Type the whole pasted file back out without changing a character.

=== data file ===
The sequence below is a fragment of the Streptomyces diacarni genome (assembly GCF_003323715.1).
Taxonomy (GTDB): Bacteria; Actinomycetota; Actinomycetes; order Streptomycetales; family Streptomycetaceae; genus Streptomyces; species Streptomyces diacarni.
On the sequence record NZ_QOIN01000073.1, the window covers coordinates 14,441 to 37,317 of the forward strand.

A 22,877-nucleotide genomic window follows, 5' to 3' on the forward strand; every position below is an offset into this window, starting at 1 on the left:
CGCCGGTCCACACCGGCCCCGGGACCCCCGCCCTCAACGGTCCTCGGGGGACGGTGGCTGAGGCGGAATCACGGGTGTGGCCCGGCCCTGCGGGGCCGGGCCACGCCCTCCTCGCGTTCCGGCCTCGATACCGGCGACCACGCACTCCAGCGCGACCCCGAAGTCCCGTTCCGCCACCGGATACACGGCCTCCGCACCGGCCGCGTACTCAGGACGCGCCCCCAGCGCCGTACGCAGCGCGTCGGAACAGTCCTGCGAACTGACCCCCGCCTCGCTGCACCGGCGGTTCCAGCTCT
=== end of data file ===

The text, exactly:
The sequence below is a fragment of the Streptomyces diacarni genome (assembly GCF_003323715.1).
Taxonomy (GTDB): Bacteria; Actinomycetota; Actinomycetes; order Streptomycetales; family Streptomycetaceae; genus Streptomyces; species Streptomyces diacarni.
On the sequence record NZ_QOIN01000073.1, the window covers coordinates 14,441 to 37,317 of the forward strand.

A 22,877-nucleotide genomic window follows, 5' to 3' on the forward strand; every position below is an offset into this window, starting at 1 on the left:
CGCCGGTCCACACCGGCCCCGGGACCCCCGCCCTCAACGGTCCTCGGGGGACGGTGGCTGAGGCGGAATCACGGGTGTGGCCCGGCCCTGCGGGGCCGGGCCACGCCCTCCTCGCGTTCCGGCCTCGATACCGGCGACCACGCACTCCAGCGCGACCCCGAAGTCCCGTTCCGCCACCGGATACACGGCCTCCGCACCGGCCGCGTACTCAGGACGCGCCCCCAGCGCCGTACGCAGCGCGTCGGAACAGTCCTGCGAACTGACCCCCGCCTCGCTGCACCGGCGGTTCCAGCTCT